For a 1-month period, the patient remained chest pain-free for 1 month, thereafter, a second cycle of gemcitabine was administered, followed by a third cycle 1 week later. Four days after receiving the third cycle of gemcitabine, he was found somnolent and confused, in atrial fibrillation (AF) with rapid ventricular response, and HR of 150 bpm. He was found to have significant neutropenia, septic shock, severe acute kidney injury and significant lactic acidosis. He then had cardiac arrest with pulseless electrical activity and passed away.

Case 2

An 84-year-old man had a remote history of coronary artery disease (CAD) and four-vessel coronary bypass surgery (20 years ago) and a recent diagnosis of stage IIA, 2.5-cm pancreatic adenocarcinoma (T3, N0, M0). He was planned for chemotherapy with three cycles of gemcitabine weekly (1,950 mg/m2/cycle) followed by stereotactic radiation therapy as neoadjuvant therapy. Two days after the second cycle of gemcitabine, the patient presented with generalized weakness, cold extremities, diaphoresis and shortness of breath. No chest pain or palpitations was noted. Pulse oximeter revealed oxygen saturation 84% on room air, BP 84/56, jugular venous distension and bibasilar lung crackles. Laboratory tests revealed serum creatinine kinase-MB 54 ng/mL, troponin I 32 ng/mL, serum K 4.5 mEq/L, serum Mg 1.8 mg/dL, serum creatinine 1.75 (eGFR 37 mL/min) (baseline creatinine 1.3 mg/dL) and TWBC 16,100/µL (96.9% neutrophils). EKG showed new T-wave inversion in leads V3-6. Chest X-ray showed pulmonary edema and transthoracic echocardiogram (TTE) showed ejection fraction of 35% with global hypokinesis. The patient was admitted to the ICU with the diagnosis of NSTEMI and cardiogenic shock. Patient required vasopressor support with norepinephrine and was also treated with aspirin, plavix, therapeutic low-molecular-weight heparin. No invasive revascularization (PCI or CABG) was done.


Patient’s clinical condition improved, cardiac enzymes trended down and he was discharged in a stable condition. The patient then lost follow-up with oncology department but returned 1 year later with peritoneal carcinomatosis, referred to hospice where he passed away couple of months later.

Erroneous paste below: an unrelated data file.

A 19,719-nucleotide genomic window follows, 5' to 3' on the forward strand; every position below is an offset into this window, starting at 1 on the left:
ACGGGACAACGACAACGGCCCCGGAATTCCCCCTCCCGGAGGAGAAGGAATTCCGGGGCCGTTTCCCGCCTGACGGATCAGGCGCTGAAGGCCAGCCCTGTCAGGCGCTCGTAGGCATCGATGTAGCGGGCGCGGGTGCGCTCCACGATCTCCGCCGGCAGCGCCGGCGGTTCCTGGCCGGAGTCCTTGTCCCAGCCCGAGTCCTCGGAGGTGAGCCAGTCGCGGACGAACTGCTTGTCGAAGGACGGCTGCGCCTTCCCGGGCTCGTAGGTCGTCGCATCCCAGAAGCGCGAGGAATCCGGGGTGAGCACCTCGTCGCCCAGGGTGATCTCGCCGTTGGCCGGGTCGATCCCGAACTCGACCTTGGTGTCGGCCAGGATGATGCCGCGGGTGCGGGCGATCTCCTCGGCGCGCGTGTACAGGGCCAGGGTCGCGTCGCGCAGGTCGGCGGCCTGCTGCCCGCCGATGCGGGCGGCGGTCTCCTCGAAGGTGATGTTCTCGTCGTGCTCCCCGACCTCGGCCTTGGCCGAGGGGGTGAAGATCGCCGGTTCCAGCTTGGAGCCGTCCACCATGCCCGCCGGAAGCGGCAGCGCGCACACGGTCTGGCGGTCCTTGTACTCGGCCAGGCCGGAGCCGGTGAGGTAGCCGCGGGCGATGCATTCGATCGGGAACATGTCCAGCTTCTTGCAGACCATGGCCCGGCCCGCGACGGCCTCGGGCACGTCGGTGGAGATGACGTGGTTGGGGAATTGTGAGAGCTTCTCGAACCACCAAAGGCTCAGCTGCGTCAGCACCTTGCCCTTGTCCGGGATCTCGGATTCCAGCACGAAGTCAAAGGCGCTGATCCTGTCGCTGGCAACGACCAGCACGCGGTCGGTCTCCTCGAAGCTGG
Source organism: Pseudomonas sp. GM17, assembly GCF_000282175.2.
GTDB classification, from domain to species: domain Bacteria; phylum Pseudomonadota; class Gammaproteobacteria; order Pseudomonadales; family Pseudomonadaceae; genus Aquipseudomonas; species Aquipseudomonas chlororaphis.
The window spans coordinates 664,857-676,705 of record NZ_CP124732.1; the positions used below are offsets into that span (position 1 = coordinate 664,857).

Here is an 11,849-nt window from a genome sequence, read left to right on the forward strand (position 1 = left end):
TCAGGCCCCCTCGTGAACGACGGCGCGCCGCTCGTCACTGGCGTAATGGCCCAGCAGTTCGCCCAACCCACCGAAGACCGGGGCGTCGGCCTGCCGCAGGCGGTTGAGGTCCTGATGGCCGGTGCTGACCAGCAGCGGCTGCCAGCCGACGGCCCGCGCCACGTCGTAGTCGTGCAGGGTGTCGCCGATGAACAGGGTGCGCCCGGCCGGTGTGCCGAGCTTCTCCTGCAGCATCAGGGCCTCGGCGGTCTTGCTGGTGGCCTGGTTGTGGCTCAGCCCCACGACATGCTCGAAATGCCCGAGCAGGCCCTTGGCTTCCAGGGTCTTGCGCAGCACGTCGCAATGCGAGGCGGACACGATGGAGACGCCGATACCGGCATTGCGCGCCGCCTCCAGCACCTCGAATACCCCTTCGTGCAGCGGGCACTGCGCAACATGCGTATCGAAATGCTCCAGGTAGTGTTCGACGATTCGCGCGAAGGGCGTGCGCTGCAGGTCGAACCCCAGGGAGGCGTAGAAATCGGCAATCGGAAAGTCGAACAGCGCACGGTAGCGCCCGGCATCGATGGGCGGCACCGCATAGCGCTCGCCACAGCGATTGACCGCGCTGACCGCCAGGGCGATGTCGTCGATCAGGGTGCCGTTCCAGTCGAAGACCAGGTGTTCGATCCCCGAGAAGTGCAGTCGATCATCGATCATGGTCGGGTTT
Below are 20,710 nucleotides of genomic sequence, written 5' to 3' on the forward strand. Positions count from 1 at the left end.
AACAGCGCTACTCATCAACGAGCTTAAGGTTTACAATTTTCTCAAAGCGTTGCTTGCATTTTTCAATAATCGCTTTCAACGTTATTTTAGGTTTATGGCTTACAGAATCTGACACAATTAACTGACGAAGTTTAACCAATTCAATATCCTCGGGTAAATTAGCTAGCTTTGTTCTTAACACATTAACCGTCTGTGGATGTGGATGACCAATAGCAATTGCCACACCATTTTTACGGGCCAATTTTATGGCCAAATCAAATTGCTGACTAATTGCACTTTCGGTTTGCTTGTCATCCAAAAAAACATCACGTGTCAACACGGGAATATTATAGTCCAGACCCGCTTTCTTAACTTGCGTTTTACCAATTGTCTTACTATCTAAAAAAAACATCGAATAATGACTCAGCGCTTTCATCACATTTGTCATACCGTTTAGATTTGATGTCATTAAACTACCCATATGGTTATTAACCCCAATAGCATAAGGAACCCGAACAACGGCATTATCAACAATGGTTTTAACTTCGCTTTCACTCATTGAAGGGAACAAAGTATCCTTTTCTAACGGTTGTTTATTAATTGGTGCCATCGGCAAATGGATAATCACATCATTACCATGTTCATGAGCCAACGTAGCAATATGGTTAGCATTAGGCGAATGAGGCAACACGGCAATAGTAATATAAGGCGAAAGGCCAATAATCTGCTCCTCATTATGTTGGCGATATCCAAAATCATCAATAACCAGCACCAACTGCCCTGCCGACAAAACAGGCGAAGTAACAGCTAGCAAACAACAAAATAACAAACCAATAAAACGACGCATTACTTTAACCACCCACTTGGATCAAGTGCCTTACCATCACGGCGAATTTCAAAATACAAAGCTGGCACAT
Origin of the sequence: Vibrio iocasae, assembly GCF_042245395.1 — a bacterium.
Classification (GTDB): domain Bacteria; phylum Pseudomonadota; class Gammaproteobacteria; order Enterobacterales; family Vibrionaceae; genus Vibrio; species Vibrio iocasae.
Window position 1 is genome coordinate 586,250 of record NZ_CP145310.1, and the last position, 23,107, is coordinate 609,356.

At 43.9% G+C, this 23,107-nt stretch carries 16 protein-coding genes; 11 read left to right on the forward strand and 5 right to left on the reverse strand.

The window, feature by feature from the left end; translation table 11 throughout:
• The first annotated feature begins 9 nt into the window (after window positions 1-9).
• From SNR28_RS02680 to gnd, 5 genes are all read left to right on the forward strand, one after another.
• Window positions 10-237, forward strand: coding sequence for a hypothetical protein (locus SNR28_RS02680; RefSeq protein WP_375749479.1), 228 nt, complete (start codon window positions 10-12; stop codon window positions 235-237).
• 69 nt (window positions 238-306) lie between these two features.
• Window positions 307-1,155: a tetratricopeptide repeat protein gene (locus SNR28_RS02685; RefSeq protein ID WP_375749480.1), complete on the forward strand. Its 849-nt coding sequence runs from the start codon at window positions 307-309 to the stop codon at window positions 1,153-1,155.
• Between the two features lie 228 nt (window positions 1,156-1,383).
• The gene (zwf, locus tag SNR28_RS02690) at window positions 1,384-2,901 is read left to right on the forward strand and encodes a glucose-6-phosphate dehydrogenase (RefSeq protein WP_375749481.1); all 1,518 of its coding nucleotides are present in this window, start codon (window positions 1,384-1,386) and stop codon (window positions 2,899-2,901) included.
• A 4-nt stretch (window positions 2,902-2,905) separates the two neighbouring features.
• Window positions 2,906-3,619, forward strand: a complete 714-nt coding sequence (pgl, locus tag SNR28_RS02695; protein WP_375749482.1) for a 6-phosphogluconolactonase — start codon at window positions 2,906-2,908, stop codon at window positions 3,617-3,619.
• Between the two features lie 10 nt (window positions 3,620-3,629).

Gemcitabine is a highly liposoluble molecule, and its clearance yields a primary deamination metabolite, difluorodeoxyuridine (dFdU). Gemcitabine’s pharmacokinetics and distribution volumes depend on infusion modality and are influenced by patient’s factors that include age, gender, infusion length and body surface area [2]. There is a paucity of data regarding gemcitabine cardiotoxicity and a review of phase II clinical trials showed a low cardiotoxic profile and extremely rare cardiac events after gemcitabine infusion: ventricular tachyarrhythmias in 0-1.4%, reduction of left ventricular ejection fraction in 0.2-0.9% and exudative pericarditis in 0.2% [3]. Several chemotherapy agents were initially deemed safe from the cardiac perspective during phase I and phase II trials but incited a trigger for further pharmacovigilance surveys upon their widespread use. Our case series is introducing a probe to further investigate gemcitabine cardiotoxicity, particularly, ACS.

ACS is an extremely rare manifestation of gemcitabine-related cardiotoxicity with only four cases previously reported in the literature to date; hereby, we are reporting the fifth and sixth cases in Table 1 [4-7]. Most patients were older than 50 years and had metastatic cancer. Save for one case, all ACS incidences occurred after at least the second gemcitabine infusion cycle, and the time interval between the infusion to the onset of symptoms varied between 30 min to 5 days. Interestingly, 50% of the patients had pre-existing CAD.

Table 1.
Click to view
Table 1. Summary of Reported Cases of Gemcitabine-Related Acute Coronary Syndrome